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27 Fordham Int'l L.J. 2007 (2003-2004)
The Obstacles to Regulating the Hawala: A Cultural Norm Or a Terrorist Hotbed

handle is hein.journals/frdint27 and id is 2027 raw text is: THE OBSTACLES TO REGULATING THE
HAWALA: A CULTURAL NORM OR A
TERRORIST HOTBED?*
Rachana Pathak**
INTRODUCTION
In its efforts to stymie the flow of funds for terrorists, the
U.S. government has, since September 11th, put a halt to many
hawala operations.1 As the Al Barakaat, Alshafei, and Albanna
cases show, however, these actions have needlessly sideswiped
many civilians with no terrorist involvement, resulting in finan-
cial damages and civil rights violations.2 The U.S. government
* Author's Note: There is little reliable information on hawala networks as few
comprehensive studies have been conducted. Due to the lack of academic material and
case law, this Note relies heavily on the following sources: 1) U.S. Congressional
hearings and Interpol reports for law enforcement perspectives; 2) International
Monetary Fund and World Bank reports for economic perspectives; and 3) news articles
based on anecdotal perspectives.
** J.D. Candidate, 2004, Fordham University School of Law; M.A., School of Ori-
ental and African Studies, University of London; B.A., Cornell University. My deepest
gratitude to the ILJ editors - especially Michele Totah - for their editorial assistance,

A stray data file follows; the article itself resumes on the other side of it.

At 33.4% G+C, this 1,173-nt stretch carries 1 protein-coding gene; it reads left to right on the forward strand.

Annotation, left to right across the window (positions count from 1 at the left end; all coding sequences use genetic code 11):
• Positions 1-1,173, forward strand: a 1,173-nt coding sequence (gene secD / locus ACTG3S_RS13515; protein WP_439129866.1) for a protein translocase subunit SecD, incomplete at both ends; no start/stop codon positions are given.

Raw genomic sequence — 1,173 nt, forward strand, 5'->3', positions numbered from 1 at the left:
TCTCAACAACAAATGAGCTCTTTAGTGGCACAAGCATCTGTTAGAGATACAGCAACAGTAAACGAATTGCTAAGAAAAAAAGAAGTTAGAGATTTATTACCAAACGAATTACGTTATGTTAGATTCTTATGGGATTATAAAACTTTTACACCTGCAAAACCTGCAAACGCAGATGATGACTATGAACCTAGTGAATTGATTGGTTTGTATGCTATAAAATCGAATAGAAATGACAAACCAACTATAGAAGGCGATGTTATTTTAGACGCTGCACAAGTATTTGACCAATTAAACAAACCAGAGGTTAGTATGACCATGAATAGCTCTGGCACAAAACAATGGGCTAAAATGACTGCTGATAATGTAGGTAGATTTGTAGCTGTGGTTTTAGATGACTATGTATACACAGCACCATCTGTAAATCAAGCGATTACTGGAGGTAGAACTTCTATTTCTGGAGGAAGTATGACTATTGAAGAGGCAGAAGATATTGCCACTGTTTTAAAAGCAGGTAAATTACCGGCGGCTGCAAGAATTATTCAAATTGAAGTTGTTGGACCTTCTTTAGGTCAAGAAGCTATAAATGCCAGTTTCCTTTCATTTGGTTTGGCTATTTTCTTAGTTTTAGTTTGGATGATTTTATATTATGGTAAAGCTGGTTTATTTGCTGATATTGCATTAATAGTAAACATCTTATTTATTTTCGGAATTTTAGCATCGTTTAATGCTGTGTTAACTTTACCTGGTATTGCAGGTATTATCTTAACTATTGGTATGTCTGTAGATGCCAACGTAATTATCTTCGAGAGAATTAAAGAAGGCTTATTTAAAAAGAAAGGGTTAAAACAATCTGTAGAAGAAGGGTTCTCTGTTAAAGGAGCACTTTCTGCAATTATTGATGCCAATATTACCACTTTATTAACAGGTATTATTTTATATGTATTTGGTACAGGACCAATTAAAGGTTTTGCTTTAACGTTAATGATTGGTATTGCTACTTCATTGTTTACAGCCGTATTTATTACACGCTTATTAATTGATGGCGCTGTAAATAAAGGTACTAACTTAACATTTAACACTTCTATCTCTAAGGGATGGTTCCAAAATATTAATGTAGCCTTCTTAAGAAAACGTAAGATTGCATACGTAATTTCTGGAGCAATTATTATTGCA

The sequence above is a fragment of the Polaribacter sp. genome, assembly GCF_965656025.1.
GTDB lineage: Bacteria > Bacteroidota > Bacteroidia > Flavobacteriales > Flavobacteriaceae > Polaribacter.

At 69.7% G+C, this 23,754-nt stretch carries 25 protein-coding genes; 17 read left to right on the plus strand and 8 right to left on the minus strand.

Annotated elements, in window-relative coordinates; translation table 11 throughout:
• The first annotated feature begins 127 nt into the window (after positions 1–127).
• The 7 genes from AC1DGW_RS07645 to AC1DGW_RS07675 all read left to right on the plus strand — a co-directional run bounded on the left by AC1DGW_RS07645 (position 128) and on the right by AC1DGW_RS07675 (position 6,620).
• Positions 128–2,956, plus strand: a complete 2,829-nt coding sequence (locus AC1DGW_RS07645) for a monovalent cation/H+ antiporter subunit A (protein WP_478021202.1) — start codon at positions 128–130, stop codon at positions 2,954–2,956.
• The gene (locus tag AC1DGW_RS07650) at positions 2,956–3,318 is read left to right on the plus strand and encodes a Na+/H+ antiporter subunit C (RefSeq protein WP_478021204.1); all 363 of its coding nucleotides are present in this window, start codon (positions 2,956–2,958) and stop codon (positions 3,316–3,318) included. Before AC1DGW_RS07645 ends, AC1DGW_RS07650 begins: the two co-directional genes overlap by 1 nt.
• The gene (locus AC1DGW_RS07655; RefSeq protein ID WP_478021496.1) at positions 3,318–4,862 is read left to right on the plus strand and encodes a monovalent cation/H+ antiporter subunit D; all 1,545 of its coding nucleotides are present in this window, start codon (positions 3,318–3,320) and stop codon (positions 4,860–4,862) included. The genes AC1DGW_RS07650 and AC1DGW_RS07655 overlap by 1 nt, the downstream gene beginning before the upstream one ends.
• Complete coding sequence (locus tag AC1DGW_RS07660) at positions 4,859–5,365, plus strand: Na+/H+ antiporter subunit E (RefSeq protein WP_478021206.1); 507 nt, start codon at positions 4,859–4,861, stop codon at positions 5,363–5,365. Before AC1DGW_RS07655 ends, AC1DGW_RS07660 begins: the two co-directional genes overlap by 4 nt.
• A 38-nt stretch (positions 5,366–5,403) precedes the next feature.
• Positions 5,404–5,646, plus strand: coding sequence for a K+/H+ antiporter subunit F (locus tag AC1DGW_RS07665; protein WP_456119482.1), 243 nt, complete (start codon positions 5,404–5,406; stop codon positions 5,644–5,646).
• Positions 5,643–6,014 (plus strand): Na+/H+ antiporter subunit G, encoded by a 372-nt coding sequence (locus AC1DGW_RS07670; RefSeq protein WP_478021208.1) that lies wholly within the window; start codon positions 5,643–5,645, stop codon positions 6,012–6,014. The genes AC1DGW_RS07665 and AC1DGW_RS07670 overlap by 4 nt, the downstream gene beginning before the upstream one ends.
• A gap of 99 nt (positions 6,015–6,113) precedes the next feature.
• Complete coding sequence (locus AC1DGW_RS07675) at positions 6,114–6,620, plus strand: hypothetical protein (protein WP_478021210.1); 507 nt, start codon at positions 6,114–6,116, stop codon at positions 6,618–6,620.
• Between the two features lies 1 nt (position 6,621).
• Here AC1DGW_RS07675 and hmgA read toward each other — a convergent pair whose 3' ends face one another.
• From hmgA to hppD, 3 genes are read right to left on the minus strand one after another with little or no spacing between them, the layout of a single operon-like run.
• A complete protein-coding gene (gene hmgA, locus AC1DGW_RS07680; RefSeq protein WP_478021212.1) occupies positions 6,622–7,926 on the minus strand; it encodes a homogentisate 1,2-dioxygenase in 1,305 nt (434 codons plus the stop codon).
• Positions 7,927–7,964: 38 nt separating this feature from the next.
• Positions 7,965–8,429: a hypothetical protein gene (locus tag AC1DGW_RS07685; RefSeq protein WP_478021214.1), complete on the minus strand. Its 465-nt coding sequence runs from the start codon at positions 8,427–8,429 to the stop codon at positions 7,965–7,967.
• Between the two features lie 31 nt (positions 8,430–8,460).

to Parag Pathak for his instructive comments, to Carl Stoll for his encouragement, and
to Alexander Boldizar and Kate Johnson for their feedback.
1. See Hearing on the Financial War on Terrorism and the Administration 's Implementation
of the Anti-Money Laundering Provisions of the USA PATRIOT Act Before the U.S. Sen. Comm.
on Banking, Housing, and Urban Affairs, 107th Cong. 15-20 (Jan. 29, 2002) (statement of
Kenneth W. Dam, Deputy Secretary, Treas. Dep't) [hereinafter Dam] (describing U.S.
efforts to stop terrorist financing); Hearing on Hawala and Underground Terrorist Financ-
ing Mechanisms Before the Subcomm. on Int'l Trade and Finance, U.S. Sen. Comm. on Banking,
Housing, and Urban Affairs, 107th Cong. 28-35 (Nov. 14, 2001) (statement of PatrickJost,
SRA International) [hereinafter Jost Statement] (testifying about links between hawala
networks and terrorists). Jost notes that Osama bin Laden is a Saudi national with
connections to Afghanistan and Somalia, countries where hawala is the preferred
means of remitting money. Id. See also Financial Action Task Force on Money Launder-
ing, Combating the Abuse of Alternative Remittance Systems, Int'l Best Practices, June 20,
2003 (agreeing to extend anti-money laundering requirements to alternative remit-
tance systems in October 2001).
2. See General Accounting Office, Terrorist Financing: U.S. Agencies Should Systemati-
cally Assess Terrorists' Use ofAlternative Financing Mechanisms, Nov., 2003, at 3 [hereinafter
Terrorist Financing] (stating that extent to which terrorists use hawala networks is un-
known); Jean-Charles Brisard, Terrorism Financing: Roots and Trends of Saudi Terrorism
Financing, Report prepared for U.N. Security Council, Dec. 19, 2002, 26-28 (describing
practice of zakat as more important source of terrorism funding rather than alternative
remittance systems).

2007

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